(WXYZ) – Football season is now in full swing. And that means concussion incidences rise. But a new football study found making a small experimental change to the game has led to less head trauma.
It’s amazing how a small change can have such an enormous impact.
Kickoff rule change reduces concussion rates
Now what the Ivy League Athletic Conference did was to move the kickoff and touchback lines by five yards. This is not a huge change in distance. But if you’re a football fan, you know kickoffs are when players get to run full speed and knock into each other. And that can mean head-on tackles.
But changing the kickoff rules dropped the rate of concussions dramatically, reducing them by roughly 69%. And that is fantastic news!
It would be great to see the kickoff rules adjusted for all levels of football because we have young teens in high school emulating what they see in professional games.
What is the rate of high school concussions?
The CDC says there were 24 deaths among high school football players over 9 years. 92% of them involved head and brain injuries, and most occurred from tackling or being tackled.
The CDC also found that in 2017 roughly 2.5 million high school students had 1 or more concussions. And research found football players have the highest rates of concussions when compared to other athletes in high school.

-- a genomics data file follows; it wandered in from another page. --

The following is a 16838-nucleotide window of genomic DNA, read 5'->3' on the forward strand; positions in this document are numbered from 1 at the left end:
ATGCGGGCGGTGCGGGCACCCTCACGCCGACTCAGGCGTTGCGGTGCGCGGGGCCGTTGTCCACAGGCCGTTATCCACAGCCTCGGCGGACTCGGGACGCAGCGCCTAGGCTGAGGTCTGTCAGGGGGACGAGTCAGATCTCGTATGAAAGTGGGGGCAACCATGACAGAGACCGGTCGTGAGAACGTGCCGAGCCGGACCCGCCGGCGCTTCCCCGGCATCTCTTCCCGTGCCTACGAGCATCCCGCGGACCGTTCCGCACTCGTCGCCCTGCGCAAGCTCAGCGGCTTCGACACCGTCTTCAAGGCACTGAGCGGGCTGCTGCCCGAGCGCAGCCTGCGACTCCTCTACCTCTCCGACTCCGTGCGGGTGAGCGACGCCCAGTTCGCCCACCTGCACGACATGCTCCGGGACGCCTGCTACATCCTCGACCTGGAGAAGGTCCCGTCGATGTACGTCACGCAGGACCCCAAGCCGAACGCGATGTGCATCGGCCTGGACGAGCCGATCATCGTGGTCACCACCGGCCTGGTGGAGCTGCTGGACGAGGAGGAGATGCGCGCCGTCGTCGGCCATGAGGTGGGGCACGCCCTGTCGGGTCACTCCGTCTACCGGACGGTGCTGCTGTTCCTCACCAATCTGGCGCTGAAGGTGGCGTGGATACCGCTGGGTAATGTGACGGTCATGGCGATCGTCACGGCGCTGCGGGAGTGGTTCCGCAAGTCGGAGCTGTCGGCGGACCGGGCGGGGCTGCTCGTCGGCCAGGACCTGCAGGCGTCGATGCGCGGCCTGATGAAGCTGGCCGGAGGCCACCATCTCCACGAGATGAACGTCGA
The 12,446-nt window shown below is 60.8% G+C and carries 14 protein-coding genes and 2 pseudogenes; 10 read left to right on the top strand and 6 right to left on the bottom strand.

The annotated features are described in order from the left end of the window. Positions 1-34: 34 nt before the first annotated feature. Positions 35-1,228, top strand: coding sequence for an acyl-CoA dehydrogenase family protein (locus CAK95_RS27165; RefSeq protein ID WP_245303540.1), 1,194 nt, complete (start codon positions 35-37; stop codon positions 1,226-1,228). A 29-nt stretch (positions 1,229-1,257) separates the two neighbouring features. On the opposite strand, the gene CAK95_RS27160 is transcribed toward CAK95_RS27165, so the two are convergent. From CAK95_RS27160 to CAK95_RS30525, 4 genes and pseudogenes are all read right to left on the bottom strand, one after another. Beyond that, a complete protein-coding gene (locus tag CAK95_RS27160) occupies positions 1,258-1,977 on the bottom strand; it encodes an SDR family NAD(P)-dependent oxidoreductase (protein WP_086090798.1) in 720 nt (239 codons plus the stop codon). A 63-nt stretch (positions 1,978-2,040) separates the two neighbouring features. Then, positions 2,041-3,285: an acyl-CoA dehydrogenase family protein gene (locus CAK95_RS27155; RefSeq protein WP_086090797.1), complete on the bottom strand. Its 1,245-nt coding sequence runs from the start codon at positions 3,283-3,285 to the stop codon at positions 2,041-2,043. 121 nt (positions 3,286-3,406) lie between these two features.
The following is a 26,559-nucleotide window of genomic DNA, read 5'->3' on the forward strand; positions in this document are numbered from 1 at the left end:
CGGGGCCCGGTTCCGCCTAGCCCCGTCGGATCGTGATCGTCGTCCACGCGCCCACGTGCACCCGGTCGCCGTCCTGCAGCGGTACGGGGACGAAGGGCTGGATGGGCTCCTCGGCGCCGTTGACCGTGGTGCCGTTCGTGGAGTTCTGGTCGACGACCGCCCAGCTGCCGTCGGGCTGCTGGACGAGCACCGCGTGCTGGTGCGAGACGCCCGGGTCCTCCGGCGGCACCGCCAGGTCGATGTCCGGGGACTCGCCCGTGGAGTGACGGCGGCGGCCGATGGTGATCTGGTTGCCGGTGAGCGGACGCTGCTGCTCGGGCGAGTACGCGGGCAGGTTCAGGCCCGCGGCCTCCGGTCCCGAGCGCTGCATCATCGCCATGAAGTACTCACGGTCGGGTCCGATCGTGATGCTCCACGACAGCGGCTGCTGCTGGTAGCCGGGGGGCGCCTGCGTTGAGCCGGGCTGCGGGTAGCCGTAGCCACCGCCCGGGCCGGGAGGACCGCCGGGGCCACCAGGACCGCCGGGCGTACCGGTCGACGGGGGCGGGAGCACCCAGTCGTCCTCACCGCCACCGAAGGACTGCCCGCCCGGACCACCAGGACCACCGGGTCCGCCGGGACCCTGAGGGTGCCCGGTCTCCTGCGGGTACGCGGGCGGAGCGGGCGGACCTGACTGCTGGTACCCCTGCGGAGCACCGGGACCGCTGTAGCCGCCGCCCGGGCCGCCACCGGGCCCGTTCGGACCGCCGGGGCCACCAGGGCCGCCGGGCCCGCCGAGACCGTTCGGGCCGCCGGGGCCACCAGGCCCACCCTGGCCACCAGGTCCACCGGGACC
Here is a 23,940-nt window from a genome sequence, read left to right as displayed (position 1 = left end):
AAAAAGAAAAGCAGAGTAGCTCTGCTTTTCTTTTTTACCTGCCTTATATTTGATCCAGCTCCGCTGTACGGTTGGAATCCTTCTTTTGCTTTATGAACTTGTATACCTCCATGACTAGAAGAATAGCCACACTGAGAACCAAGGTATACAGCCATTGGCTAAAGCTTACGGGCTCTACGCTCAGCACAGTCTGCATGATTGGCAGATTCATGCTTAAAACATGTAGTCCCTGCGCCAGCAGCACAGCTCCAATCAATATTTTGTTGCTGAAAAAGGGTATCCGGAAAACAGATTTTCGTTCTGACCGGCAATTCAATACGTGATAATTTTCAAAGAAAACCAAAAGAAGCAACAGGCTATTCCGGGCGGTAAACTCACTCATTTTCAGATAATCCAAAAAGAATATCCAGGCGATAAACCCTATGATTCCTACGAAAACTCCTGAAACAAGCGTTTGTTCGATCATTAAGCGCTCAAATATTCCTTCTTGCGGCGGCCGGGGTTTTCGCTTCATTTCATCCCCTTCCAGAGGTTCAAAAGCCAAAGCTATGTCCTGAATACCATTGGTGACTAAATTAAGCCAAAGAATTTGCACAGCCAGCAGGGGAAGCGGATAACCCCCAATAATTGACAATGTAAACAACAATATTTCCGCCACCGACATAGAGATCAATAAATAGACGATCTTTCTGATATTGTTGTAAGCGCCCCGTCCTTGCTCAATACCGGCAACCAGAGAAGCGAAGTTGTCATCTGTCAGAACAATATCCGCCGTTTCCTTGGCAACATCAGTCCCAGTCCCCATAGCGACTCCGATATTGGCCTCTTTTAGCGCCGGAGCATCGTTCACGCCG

Why are concussions so dangerous?
Concussions are caused by a blow or jolt to the head. Which causes the brain to bounce and move back and forth within our hard skull.
And this can damage brain cells and cause problems like dizziness, headaches, blurred vision, trouble remembering information, or difficulty concentrating.
Most people do recover from a concussion, but this type of injury can potentially lead to bleeding in your brain which can be fatal.
Also if more than one concussion happens, it could put kids at a higher risk of later-life dysfunction.
So please don’t take a concussion lightly. If your child suffers from one, make sure they get medical attention right away.
1. Become educated about concussions and how to spot one. And if your child plays sports, make sure there’s a concussion action plan in place.
2. When it comes to football, make sure your athletes are aware or taught proper techniques to avoid any potential knocks to their head.
3. Wear protective gear not only when playing sports and but during recreational activities like bike riding.
4. If your child has a possible concussion, please make sure they don’t return to the game. And that they’re seen by a medical professional right away.
You don’t have to be an all-star athlete to be at risk of concussions. Learn more here on how to prevent concussions.
Copyright Scripps Media, Inc. All rights reserved. This material may not be published, broadcast, rewritten, or redistributed.
Data pulled from WXYZ